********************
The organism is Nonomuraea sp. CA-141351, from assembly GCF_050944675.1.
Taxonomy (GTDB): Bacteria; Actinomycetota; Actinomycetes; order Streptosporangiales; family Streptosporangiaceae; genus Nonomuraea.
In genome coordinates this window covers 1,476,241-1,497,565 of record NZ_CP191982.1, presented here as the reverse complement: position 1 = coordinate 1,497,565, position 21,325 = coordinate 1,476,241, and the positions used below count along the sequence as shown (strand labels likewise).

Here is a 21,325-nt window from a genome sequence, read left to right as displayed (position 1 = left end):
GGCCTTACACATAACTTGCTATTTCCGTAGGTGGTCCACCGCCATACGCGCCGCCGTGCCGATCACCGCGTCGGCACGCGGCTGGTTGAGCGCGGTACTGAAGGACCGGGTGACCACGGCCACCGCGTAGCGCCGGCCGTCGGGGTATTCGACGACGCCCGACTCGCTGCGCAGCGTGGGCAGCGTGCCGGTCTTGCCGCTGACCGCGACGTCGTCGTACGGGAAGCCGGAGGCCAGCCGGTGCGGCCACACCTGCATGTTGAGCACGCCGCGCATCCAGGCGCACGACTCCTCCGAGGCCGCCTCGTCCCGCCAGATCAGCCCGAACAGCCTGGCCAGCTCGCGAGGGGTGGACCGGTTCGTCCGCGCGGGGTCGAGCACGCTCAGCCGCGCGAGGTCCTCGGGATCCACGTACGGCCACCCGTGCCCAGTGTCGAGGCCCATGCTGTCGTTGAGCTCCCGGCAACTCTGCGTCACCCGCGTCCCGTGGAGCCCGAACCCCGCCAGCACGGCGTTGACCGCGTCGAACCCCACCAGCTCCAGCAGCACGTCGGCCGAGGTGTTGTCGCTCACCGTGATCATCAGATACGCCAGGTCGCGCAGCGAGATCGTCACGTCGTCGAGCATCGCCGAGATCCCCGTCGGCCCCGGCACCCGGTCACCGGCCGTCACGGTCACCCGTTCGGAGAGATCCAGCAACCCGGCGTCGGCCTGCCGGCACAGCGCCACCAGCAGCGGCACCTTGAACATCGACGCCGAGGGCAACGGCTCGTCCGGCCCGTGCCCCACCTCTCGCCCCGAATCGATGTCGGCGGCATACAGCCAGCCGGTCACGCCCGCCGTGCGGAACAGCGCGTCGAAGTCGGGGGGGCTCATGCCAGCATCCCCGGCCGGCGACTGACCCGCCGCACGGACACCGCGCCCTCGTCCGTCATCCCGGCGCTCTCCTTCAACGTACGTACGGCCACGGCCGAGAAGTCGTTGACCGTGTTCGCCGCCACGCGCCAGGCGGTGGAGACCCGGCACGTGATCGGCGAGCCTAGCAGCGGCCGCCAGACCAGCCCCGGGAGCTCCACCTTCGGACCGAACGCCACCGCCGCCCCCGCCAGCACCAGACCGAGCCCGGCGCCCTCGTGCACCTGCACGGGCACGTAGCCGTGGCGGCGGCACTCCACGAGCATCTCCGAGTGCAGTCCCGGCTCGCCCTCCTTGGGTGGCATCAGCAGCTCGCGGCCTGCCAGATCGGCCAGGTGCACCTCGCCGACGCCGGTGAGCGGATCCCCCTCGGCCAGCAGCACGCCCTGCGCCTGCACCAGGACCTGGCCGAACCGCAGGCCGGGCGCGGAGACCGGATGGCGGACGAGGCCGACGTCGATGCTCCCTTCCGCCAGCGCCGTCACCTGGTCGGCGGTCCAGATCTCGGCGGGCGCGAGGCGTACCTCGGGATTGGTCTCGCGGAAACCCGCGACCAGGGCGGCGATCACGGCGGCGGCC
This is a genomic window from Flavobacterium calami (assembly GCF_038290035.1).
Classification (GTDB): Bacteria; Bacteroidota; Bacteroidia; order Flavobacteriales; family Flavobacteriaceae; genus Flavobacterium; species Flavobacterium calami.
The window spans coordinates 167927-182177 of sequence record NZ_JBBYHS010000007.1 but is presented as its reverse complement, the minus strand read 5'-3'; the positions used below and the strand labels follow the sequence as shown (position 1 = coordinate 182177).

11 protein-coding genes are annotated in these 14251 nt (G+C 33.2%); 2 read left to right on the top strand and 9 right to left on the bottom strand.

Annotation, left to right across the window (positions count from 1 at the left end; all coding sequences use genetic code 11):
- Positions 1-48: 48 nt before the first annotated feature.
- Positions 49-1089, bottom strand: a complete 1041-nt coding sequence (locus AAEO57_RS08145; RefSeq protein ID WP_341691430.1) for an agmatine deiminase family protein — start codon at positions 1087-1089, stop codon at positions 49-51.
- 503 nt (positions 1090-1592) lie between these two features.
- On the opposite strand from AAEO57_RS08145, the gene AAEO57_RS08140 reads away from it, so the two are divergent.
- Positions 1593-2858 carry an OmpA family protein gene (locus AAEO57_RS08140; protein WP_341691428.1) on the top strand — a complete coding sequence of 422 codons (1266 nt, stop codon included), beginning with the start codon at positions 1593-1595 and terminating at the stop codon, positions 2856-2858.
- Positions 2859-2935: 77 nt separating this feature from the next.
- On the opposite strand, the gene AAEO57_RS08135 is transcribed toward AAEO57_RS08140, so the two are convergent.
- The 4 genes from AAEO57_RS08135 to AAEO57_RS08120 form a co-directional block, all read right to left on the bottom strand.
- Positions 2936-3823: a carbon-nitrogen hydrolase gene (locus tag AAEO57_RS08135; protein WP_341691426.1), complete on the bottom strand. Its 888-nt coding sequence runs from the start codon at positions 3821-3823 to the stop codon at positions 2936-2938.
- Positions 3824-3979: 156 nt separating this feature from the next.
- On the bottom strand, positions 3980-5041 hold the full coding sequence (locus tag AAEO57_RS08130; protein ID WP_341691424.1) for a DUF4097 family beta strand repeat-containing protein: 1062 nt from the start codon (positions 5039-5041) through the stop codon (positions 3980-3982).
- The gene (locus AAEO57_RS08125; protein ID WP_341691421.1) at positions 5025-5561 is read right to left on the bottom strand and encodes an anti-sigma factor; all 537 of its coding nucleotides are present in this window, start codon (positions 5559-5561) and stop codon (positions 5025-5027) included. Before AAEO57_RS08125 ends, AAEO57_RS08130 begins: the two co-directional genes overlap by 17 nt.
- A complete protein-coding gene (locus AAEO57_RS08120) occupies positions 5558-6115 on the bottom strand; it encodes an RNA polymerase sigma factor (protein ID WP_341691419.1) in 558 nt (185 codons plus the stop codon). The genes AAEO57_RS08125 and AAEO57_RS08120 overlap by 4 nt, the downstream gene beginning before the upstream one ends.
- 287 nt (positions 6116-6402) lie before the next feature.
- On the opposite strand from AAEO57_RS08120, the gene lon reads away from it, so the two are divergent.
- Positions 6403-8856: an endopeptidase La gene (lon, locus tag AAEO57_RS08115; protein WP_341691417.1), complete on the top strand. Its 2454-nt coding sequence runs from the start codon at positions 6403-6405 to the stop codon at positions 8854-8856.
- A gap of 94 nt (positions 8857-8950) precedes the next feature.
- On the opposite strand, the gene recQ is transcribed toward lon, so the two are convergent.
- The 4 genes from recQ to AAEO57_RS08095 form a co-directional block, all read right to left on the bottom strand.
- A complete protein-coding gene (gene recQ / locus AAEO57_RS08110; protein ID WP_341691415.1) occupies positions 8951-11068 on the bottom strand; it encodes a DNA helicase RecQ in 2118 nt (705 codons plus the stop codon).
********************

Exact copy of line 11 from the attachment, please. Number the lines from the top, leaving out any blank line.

- Positions 1-48: 48 nt before the first annotated feature.